In China, Pride Is the Driver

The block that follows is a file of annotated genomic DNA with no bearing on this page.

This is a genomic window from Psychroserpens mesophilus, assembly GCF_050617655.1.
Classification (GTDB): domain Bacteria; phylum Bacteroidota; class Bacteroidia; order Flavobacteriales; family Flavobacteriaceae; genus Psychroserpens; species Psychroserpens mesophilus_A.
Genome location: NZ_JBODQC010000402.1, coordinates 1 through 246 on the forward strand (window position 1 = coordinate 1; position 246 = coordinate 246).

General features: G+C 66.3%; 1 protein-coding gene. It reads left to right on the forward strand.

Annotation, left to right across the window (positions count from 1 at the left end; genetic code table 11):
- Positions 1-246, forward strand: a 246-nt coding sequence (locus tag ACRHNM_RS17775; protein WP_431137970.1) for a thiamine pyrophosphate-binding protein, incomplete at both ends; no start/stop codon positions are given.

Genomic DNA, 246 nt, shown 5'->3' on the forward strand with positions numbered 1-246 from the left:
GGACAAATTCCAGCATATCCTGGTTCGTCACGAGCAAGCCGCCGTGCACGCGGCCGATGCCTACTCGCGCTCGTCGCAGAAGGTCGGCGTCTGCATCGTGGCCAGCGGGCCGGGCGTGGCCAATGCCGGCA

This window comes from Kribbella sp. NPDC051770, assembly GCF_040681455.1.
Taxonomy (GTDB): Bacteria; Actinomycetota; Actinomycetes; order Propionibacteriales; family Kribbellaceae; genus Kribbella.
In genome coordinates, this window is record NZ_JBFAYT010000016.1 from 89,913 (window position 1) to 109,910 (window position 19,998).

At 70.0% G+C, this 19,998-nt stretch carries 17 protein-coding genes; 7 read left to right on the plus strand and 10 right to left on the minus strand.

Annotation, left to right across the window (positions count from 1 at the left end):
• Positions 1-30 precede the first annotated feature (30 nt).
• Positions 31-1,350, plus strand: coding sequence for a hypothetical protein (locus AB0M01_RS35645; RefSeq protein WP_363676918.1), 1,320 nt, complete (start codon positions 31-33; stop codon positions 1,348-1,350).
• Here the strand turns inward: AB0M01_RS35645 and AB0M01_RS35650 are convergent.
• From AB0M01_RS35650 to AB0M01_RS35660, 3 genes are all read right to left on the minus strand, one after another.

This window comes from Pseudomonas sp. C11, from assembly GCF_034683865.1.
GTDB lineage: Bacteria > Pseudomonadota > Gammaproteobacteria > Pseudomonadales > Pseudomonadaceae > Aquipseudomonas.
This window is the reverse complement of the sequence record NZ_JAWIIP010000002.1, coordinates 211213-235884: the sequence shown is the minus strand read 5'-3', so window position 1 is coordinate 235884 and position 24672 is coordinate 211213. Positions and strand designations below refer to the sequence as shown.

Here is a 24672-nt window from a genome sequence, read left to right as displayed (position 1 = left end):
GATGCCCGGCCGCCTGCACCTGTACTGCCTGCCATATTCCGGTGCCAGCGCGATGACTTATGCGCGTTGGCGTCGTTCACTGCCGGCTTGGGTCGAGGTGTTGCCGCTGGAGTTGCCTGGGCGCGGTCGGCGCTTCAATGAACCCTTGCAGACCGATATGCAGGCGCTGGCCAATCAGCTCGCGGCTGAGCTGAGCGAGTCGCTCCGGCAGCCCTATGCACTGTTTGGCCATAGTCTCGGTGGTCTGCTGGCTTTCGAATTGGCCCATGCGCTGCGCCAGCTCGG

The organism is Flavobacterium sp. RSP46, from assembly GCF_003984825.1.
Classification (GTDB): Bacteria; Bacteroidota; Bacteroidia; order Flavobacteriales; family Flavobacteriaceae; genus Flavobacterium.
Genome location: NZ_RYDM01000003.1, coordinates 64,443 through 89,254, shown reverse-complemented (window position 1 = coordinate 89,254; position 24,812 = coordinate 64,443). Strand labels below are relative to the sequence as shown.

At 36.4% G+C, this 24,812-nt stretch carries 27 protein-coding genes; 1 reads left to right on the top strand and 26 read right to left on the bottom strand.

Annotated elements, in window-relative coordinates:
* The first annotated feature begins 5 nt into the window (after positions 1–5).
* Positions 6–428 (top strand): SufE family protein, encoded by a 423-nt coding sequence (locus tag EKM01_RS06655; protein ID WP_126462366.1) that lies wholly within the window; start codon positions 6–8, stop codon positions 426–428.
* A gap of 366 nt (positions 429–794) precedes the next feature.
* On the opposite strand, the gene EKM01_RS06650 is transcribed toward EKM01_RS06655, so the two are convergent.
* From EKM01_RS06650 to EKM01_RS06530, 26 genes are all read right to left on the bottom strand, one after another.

Although the goal of nearly every country is economic development, China has an extra impetus to achieve that goes beyond material benefits: Chinese people want to show the world that they are in every way a modern nation and in every sense a great power. If this requires material wealth, technological prowess, military strength, a world-class aerospace program, then these are what they must and will achieve. For example, in every industry of importance, China's leaders expect its corporations to become among the world's largest and most successful. Chinese people are not reticent to boast that the stock market capitalizations of their corporations in energy, telecommunications, and banking are among the largest in the world. The roots of this pride go deep, to the visceral feelings of a people whose civilization led the world for centuries only to be humiliated and oppressed by foreign invaders and then stymied and scourged by domestic tyrants. Pride in China's history "is the historical driving force inspiring people today to build the nation," says Chinese Vice-President Xi Jinping, who is odds-on favorite to become China's next president. "Our commitment and determination is rooted in our historic and national pride," he adds. "China's development, at least in part, is driven by patriotism and pride." Politburo member Li Yuanchao, a rising star in Chinese politics, emphasizes China's national spirit. "Although the Chinese people are not as wealthy as Westerners, and China lags behind developed countries in many areas such as technology, social systems, and environmental protection," Li says, "the Chinese people as a whole are very positive about their country's development and have confidence in their future. We have a sense of adventure and pride and we are ambitious to build our society." Guiding PrincipleMy first lesson in how deep such pride runs came in 1992. After the tragic events of June 4, 1989, I had determined not to return to China. About 15 months later, however, appeals for support from reform-minded friends led me to change my mind, and I traveled to Beijing, where I came to know a quick-witted professor with a penchant for criticizing authority. I couldn't recall his ever having said anything nice about China's political system—and so, one fine day on a remote hilltop outside the city, I felt secure in applauding the American action in favoring Sydney over Beijing as host city for the 2000 Olympics. This, I said, was how the U.S. government intended to punish the Chinese government for its armed response in Tiananmen Square. He and I were alone, and I was fully expecting his hearty support of America's blackball. His response left me speechless. "You stupid Americans," he scolded me sharply. "You insult China and you offend me!" He continued, unsmiling, glaring at me as though I myself had cast the blackballing vote. "How stupid of your country and how insulting to mine!" It was a verbal stinging I shall not forget, and a searing tutorial of what really counts in China. Don't allow the internal disputes to cloud your vision. Don't assume that derogations of the government, or of communist ideology, indicate a diminished patriotism. The pride of the Chinese people—pride in their country, heritage, history; pride in their economic power, personal freedoms, and international importance; and, yes, pride in their growing military strength—is a fundamental characteristic that one encounters over and over and over again. As I see it, pride is the primary guiding principle that energizes a great deal of what is happening in China today. Recent HistoryChinese pride invites itself into diverse policy debates. Consider China's space program (especially the Shenzhou manned spacecraft and lunar missions), an apparent luxury in a country still grappling with widespread poverty but enthusiastically supported by an overwhelming majority of the people. Why? Pride. President Hu Jintao attends ceremonies for each of China's manned space flights. This quest for pride is woven into the fabric of much of China's modern history. In the West, for example, the Korean War is remembered as a wretched, miserable conflict, which epitomized the bleak years of the Cold War. For many in China, however, the same conflict is viewed as a crucible of national resuscitation and revival. After three years of hurling wave after wave of human sacrifices, China managed to end the war in a stalemate. It was an exceptional achievement. The U.S., the greatest military power in the world, which less than 10 years earlier had vanquished Germany and Japan, was battled to a draw. Grit and determination, in the Chinese view, thwarted superior military technology. That "victory" came at a tremendous cost: As many as 1 million Chinese died, including Mao Zedong's own son. However, for many Chinese citizens, the war was all about national sovereignty and national pride. The agreement ending the Korean War was the first in more than a century that was not "unequal." Though Sino-American relations had hit an all-time low, China had stood up. Such pride was in evidence again 45 years later, as China celebrated the end of British rule in Hong Kong, and the colony's return to Chinese sovereignty. As the Chinese flag reached the top of the flagpole eight seconds after midnight on July 1, 1997, celebrations broke out across China as crowds screamed, jumped, and danced, waving Chinese and Hong Kong flags. Colonial humiliation of 155 years had come to an end. Technology DevelopmentIn 2006, Hong Kong's stock market surpassed New York's as the world's second most active board (after London) in floating initial public offerings. The largest new stock listings were companies from China. If the stock exchange in Hong Kong, with its legions of investment bankers in elegant tailored suits, seems from a different planet than the killing fields of Korea, with its legions of exhausted soldiers wearing filthy military fatigues, they draw together under the rubric of Chinese pride. In 1964, the mushroom cloud rising into the desert sky in northwest China startled the world, revealing the rapid progress of China's nuclear technology and affirming the country's determination to safeguard its sovereignty and independence. China's pride in its nuclear achievements, like the pride in its aerospace enterprises, made American accusations of Chinese nuclear spying, particularly in 1999, all the more galling. The underlying affront was not so much the spying charge itself but the implication that China was incapable of developing advanced technology on its own. To the Chinese, an independent nuclear and aerospace capability makes the unambiguous assertion that China will never again be humiliated by foreigners, that China will control its own destiny, and that if there is to be peace in the world, an independent China must help guarantee it. China did of course eventually win the right to stage the Olympics. The 2008 Beijing Olympics opened in spectacular fashion; with dramatic displays of breathtaking pyrotechnics and elaborate traditional performances, China showcased for the world its vision and its artistry, rooted in its 5,000-year civilization and symbolizing its contemporary reemergence. The opening ceremony was commanded by acclaimed film director Zhang Yimou, who on Oct. 1 last year directed China's 60th anniversary extravaganza of song, dance, and fireworks. Critics accused Zhang, once a renegade artist, of selling out by supporting the Chinese government. Others said it was not Zhang who had changed, but China itself, with reform and opening up to the outside world having transformed the country. To Zhang and most other Chinese, the Olympics and the 60th anniversary celebrations were all about patriotism and pride—pride in Chinese civilization and artistry, pride in the Chinese people, pride in China.